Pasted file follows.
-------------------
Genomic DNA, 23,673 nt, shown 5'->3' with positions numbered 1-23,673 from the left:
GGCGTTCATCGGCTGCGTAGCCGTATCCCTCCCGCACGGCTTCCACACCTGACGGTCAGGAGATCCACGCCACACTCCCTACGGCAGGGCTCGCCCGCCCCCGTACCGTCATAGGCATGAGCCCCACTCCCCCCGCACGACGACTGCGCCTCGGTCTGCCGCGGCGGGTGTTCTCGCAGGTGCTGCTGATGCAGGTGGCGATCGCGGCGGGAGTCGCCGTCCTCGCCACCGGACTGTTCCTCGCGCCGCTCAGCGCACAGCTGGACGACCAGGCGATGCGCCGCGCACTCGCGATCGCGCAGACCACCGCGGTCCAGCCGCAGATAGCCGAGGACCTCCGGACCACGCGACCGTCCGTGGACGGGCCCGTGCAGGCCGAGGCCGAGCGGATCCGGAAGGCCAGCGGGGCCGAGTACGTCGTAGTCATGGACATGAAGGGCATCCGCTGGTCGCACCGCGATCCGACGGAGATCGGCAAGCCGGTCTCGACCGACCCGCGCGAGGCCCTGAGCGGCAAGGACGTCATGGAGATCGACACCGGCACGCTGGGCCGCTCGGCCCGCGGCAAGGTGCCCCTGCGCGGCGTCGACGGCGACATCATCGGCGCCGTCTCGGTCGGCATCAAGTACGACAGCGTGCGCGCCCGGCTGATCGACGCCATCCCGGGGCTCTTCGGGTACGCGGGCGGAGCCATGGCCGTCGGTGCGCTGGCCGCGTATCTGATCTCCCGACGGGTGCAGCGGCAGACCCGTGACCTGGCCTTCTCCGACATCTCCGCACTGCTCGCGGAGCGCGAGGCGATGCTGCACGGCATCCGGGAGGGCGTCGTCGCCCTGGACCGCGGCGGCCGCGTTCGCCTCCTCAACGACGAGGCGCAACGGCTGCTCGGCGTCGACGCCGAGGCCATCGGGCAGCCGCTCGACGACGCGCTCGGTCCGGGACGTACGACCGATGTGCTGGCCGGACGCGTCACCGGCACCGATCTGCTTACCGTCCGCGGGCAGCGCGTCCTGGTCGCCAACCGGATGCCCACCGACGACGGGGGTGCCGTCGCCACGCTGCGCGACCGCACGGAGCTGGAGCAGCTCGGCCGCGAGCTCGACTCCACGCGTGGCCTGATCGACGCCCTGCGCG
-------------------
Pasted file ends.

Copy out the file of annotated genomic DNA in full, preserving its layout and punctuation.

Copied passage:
Genomic DNA, 23,673 nt, shown 5'->3' with positions numbered 1-23,673 from the left:
GGCGTTCATCGGCTGCGTAGCCGTATCCCTCCCGCACGGCTTCCACACCTGACGGTCAGGAGATCCACGCCACACTCCCTACGGCAGGGCTCGCCCGCCCCCGTACCGTCATAGGCATGAGCCCCACTCCCCCCGCACGACGACTGCGCCTCGGTCTGCCGCGGCGGGTGTTCTCGCAGGTGCTGCTGATGCAGGTGGCGATCGCGGCGGGAGTCGCCGTCCTCGCCACCGGACTGTTCCTCGCGCCGCTCAGCGCACAGCTGGACGACCAGGCGATGCGCCGCGCACTCGCGATCGCGCAGACCACCGCGGTCCAGCCGCAGATAGCCGAGGACCTCCGGACCACGCGACCGTCCGTGGACGGGCCCGTGCAGGCCGAGGCCGAGCGGATCCGGAAGGCCAGCGGGGCCGAGTACGTCGTAGTCATGGACATGAAGGGCATCCGCTGGTCGCACCGCGATCCGACGGAGATCGGCAAGCCGGTCTCGACCGACCCGCGCGAGGCCCTGAGCGGCAAGGACGTCATGGAGATCGACACCGGCACGCTGGGCCGCTCGGCCCGCGGCAAGGTGCCCCTGCGCGGCGTCGACGGCGACATCATCGGCGCCGTCTCGGTCGGCATCAAGTACGACAGCGTGCGCGCCCGGCTGATCGACGCCATCCCGGGGCTCTTCGGGTACGCGGGCGGAGCCATGGCCGTCGGTGCGCTGGCCGCGTATCTGATCTCCCGACGGGTGCAGCGGCAGACCCGTGACCTGGCCTTCTCCGACATCTCCGCACTGCTCGCGGAGCGCGAGGCGATGCTGCACGGCATCCGGGAGGGCGTCGTCGCCCTGGACCGCGGCGGCCGCGTTCGCCTCCTCAACGACGAGGCGCAACGGCTGCTCGGCGTCGACGCCGAGGCCATCGGGCAGCCGCTCGACGACGCGCTCGGTCCGGGACGTACGACCGATGTGCTGGCCGGACGCGTCACCGGCACCGATCTGCTTACCGTCCGCGGGCAGCGCGTCCTGGTCGCCAACCGGATGCCCACCGACGACGGGGGTGCCGTCGCCACGCTGCGCGACCGCACGGAGCTGGAGCAGCTCGGCCGCGAGCTCGACTCCACGCGTGGCCTGATCGACGCCCTGCGCG